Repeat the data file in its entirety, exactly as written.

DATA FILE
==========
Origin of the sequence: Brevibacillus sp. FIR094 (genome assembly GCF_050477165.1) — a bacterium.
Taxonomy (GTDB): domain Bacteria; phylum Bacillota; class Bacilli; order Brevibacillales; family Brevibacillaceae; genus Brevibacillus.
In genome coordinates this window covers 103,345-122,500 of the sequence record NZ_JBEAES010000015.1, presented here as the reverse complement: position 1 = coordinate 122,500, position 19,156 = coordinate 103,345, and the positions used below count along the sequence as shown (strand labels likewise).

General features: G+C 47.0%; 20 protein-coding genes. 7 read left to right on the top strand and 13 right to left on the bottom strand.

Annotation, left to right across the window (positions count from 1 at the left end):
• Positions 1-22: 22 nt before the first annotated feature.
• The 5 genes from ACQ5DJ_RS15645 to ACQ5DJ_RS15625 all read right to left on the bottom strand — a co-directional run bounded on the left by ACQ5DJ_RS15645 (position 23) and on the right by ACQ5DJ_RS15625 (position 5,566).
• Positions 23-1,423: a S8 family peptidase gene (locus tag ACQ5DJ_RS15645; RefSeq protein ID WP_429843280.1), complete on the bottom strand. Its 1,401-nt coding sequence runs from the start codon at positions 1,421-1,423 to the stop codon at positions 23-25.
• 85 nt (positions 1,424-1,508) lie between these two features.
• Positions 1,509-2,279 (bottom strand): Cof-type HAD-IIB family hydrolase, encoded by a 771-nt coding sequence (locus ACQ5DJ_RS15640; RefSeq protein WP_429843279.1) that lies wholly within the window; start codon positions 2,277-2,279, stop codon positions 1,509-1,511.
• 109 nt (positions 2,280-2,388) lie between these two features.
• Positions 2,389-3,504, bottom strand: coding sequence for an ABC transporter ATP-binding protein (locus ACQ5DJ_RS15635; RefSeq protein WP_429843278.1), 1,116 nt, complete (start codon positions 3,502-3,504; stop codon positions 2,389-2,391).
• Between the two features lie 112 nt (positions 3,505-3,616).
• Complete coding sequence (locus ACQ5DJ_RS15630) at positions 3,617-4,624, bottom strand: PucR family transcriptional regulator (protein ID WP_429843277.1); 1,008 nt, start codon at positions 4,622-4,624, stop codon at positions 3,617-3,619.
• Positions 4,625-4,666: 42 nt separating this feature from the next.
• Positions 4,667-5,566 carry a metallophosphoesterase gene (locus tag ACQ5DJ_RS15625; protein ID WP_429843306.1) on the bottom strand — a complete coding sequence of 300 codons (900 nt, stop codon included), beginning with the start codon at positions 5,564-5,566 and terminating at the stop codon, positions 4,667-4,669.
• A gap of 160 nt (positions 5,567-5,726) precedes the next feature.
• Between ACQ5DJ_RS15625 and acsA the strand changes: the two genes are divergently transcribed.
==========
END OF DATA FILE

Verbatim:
Origin of the sequence: Brevibacillus sp. FIR094 (genome assembly GCF_050477165.1) — a bacterium.
Taxonomy (GTDB): domain Bacteria; phylum Bacillota; class Bacilli; order Brevibacillales; family Brevibacillaceae; genus Brevibacillus.
In genome coordinates this window covers 103,345-122,500 of the sequence record NZ_JBEAES010000015.1, presented here as the reverse complement: position 1 = coordinate 122,500, position 19,156 = coordinate 103,345, and the positions used below count along the sequence as shown (strand labels likewise).

General features: G+C 47.0%; 20 protein-coding genes. 7 read left to right on the top strand and 13 right to left on the bottom strand.

Annotation, left to right across the window (positions count from 1 at the left end):
• Positions 1-22: 22 nt before the first annotated feature.
• The 5 genes from ACQ5DJ_RS15645 to ACQ5DJ_RS15625 all read right to left on the bottom strand — a co-directional run bounded on the left by ACQ5DJ_RS15645 (position 23) and on the right by ACQ5DJ_RS15625 (position 5,566).
• Positions 23-1,423: a S8 family peptidase gene (locus tag ACQ5DJ_RS15645; RefSeq protein ID WP_429843280.1), complete on the bottom strand. Its 1,401-nt coding sequence runs from the start codon at positions 1,421-1,423 to the stop codon at positions 23-25.
• 85 nt (positions 1,424-1,508) lie between these two features.
• Positions 1,509-2,279 (bottom strand): Cof-type HAD-IIB family hydrolase, encoded by a 771-nt coding sequence (locus ACQ5DJ_RS15640; RefSeq protein WP_429843279.1) that lies wholly within the window; start codon positions 2,277-2,279, stop codon positions 1,509-1,511.
• 109 nt (positions 2,280-2,388) lie between these two features.
• Positions 2,389-3,504, bottom strand: coding sequence for an ABC transporter ATP-binding protein (locus ACQ5DJ_RS15635; RefSeq protein WP_429843278.1), 1,116 nt, complete (start codon positions 3,502-3,504; stop codon positions 2,389-2,391).
• Between the two features lie 112 nt (positions 3,505-3,616).
• Complete coding sequence (locus ACQ5DJ_RS15630) at positions 3,617-4,624, bottom strand: PucR family transcriptional regulator (protein ID WP_429843277.1); 1,008 nt, start codon at positions 4,622-4,624, stop codon at positions 3,617-3,619.
• Positions 4,625-4,666: 42 nt separating this feature from the next.
• Positions 4,667-5,566 carry a metallophosphoesterase gene (locus tag ACQ5DJ_RS15625; protein ID WP_429843306.1) on the bottom strand — a complete coding sequence of 300 codons (900 nt, stop codon included), beginning with the start codon at positions 5,564-5,566 and terminating at the stop codon, positions 4,667-4,669.
• A gap of 160 nt (positions 5,567-5,726) precedes the next feature.
• Between ACQ5DJ_RS15625 and acsA the strand changes: the two genes are divergently transcribed.